Sex Talk With Our Kids Should Start Right After Potty Training
I found out about sex on the school bus. I was about eight or nine years old, when my friend told me. "Did you know? Men stick their thingies inside ladies' privates -- for fun?!?" Naturally I was horrified. "EWW! Why? Grownups are so weird!" It was at least another year before my mother gave me the sex talk. She was thorough -- she borrowed slides and a projector from the library so I could see exactly how babies are made and what my reproductive organs look like. It still seemed insane that people would have intercourse for fun (haha, little did I know), but at least now I could see a practical purpose behind this "bizarre" act.
Well now it's my turn to do the sex talk with my son, and I don't know where to start. What's the right age -- and what do you say? I talked with sex educator and author of Talk to Me First Deborah Roffman to get the scoop on talking with kids about sex.
Roffman suggests starting a different conversation with your child at each developmental stage. They're ready for certain pieces of the sex story at different ages. So give them only what they're ready for -- don't make it any more complicated than it needs to be.
Age four: This age is concerned about origins. They want to know where they came from, what "before I was born" really means. This is a question of geography, so the answer is, mommy's uterus. Roffman says it's important to distinguish the uterus from the stomach/tummy to avoid confusion (food mixing with babies, etc.).
Age five: These kids are concerned about movement through time and space, so their big question is, "How did I get from mom's uterus out to the world?' This is when you introduce the vagina as a connecting space to the outside world.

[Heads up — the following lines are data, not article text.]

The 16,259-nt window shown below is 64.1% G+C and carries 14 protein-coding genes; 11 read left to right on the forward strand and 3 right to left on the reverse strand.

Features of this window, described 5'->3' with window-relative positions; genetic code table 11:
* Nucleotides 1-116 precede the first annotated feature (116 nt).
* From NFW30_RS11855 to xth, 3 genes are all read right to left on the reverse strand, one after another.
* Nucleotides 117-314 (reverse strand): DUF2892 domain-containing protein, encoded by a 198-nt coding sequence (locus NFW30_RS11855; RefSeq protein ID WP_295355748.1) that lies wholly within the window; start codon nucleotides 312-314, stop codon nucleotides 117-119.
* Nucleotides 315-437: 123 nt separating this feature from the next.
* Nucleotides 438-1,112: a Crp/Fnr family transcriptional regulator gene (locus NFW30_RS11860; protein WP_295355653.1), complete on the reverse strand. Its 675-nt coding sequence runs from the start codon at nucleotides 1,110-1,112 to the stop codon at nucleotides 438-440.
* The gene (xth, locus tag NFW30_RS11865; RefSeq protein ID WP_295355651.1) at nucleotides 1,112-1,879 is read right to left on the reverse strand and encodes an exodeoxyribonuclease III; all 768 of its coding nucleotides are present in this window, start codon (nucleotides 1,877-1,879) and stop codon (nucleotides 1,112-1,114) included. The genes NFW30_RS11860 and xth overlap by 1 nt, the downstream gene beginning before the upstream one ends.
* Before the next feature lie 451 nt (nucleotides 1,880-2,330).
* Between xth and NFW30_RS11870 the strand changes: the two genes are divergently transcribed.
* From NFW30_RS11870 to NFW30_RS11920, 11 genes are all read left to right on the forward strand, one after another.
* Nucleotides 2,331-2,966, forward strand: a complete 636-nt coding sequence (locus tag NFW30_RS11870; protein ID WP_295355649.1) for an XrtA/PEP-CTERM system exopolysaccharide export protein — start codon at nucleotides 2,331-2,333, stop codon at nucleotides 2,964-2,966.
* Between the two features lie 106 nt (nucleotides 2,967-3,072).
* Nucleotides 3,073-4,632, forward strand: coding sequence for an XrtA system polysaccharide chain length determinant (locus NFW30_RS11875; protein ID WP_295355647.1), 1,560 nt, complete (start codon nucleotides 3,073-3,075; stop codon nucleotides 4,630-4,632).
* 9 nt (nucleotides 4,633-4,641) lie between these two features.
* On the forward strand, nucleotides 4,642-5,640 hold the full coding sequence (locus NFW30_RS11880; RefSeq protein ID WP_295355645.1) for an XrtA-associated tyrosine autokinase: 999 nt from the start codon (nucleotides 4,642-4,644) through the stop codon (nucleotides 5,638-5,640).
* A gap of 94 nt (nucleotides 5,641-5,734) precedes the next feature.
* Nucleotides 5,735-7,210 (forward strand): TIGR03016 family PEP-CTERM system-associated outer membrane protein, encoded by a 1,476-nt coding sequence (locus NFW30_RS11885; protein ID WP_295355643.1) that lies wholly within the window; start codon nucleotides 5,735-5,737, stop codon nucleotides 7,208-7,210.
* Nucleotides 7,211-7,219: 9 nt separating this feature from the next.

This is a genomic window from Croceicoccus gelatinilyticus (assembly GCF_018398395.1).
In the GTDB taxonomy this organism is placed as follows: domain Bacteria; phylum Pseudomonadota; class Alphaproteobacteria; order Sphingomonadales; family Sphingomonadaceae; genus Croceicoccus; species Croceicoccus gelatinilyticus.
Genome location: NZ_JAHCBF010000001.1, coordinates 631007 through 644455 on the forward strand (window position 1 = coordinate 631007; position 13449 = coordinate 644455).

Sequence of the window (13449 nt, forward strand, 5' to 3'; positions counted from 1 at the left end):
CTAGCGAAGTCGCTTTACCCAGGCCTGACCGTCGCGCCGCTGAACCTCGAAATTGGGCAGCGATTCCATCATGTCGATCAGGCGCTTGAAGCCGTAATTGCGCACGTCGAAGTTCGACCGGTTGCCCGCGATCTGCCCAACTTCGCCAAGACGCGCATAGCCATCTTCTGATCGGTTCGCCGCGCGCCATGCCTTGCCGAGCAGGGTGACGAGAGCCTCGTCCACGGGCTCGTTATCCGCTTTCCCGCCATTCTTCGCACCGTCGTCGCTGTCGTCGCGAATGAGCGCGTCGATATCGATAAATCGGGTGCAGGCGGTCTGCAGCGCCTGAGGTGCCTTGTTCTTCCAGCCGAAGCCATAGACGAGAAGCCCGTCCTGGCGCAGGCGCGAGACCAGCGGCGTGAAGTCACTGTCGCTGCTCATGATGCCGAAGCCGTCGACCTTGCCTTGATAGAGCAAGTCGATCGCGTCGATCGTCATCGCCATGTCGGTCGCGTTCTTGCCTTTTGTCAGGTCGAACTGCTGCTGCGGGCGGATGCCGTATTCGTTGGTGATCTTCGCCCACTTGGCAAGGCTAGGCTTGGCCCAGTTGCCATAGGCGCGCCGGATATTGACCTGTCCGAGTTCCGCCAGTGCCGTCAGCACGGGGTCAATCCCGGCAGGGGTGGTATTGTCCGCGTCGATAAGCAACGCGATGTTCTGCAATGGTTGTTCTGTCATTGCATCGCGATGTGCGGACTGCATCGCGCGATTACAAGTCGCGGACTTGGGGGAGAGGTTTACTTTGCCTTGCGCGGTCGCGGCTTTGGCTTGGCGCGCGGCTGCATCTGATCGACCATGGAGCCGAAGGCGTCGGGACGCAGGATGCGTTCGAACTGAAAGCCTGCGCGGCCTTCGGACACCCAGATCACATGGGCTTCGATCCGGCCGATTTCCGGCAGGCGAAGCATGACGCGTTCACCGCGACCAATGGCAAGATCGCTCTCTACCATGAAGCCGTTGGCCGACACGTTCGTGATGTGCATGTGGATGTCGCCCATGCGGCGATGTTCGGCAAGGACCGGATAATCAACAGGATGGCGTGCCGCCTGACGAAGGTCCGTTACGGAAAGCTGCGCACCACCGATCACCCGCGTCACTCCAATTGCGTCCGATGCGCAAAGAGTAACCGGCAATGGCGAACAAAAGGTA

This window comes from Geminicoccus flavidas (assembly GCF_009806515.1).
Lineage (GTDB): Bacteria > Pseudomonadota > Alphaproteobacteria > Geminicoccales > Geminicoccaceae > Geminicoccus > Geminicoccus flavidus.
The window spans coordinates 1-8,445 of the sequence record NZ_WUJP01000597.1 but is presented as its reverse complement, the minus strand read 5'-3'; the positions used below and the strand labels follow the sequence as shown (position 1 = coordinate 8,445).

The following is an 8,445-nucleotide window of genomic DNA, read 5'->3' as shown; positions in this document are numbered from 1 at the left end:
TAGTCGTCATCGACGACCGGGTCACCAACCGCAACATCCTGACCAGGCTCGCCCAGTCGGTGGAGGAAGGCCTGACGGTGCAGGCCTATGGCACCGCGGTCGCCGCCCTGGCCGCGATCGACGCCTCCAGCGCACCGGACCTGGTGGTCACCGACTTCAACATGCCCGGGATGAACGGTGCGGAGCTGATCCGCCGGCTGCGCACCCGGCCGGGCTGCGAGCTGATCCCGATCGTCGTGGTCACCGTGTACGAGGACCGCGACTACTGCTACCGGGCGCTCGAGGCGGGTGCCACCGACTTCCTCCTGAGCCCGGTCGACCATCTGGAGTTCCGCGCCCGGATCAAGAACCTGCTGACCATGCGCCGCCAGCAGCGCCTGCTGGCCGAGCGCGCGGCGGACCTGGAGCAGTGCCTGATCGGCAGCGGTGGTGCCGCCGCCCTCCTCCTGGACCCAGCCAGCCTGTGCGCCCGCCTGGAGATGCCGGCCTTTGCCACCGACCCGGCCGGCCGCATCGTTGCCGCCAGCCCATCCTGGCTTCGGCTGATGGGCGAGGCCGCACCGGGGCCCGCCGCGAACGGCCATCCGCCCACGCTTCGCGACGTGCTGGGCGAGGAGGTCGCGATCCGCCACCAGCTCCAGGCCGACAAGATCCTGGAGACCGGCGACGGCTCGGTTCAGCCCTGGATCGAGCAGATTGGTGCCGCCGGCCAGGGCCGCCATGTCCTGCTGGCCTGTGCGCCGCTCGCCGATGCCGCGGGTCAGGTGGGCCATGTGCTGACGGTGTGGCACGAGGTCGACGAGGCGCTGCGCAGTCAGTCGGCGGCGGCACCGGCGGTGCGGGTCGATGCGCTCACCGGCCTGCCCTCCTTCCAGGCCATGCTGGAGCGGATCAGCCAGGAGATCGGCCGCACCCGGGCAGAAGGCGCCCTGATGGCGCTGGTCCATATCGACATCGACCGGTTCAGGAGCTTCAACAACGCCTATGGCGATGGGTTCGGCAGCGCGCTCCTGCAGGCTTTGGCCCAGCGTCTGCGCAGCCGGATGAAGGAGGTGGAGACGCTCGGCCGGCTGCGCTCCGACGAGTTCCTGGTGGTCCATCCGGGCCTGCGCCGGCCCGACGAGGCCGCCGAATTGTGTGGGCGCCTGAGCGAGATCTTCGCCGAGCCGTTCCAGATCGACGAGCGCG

Age six: Now kids are wondering about cause and effect. What caused me to be in my mom's uterus? This is when you introduce the sperm and the egg coming together, and the body parts that make conception happen. Keep it simple.
Age seven, eight: This is when kids start talking about sex as a pleasurable act on the playground, so you want to make sure they have accurate information before this point, if possible. And you want them to know what you think about sex by this point. One way to frame this is, "Sex is a very special way that grownups want to be physically close to each other." You're putting sex in context: It's about making babies, and it's about physical closeness just for grownups.
All this time I thought I was supposed to wait for my son to ask the right questions. I also assumed he should hear it from his father, but no. Roffman says both parents should be open to giving the sex talk to kids of either gender. The important thing is that you need to get ahead of the questions, ahead of the media, and ahead of the playground talk. Get there first.
"Parents shouldn't be afraid to talk about this. You should be afraid NOT to talk about it," Roffman adds. Using your child's developmental stages creates a framework that should liberate you from the awkward uncertainty of having these conversations. But you'll also need to leave your grown-up emotions and hangups about sex out of it.
"Kids pick up on anxiety, and it becomes a learned association. They sense you're anxious, but they don't know why." This can be confusing for kids, and eventually they'll internalize that anxiety about sex. Roffman urges parents to relax. It's information. The most important thing is that kids see you as accessible, willing to talk with them about anything, including sex.
Roffman has more tips and tools, including a list of books about sex for kids, on her website.
Have you talked about sex with your kids yet?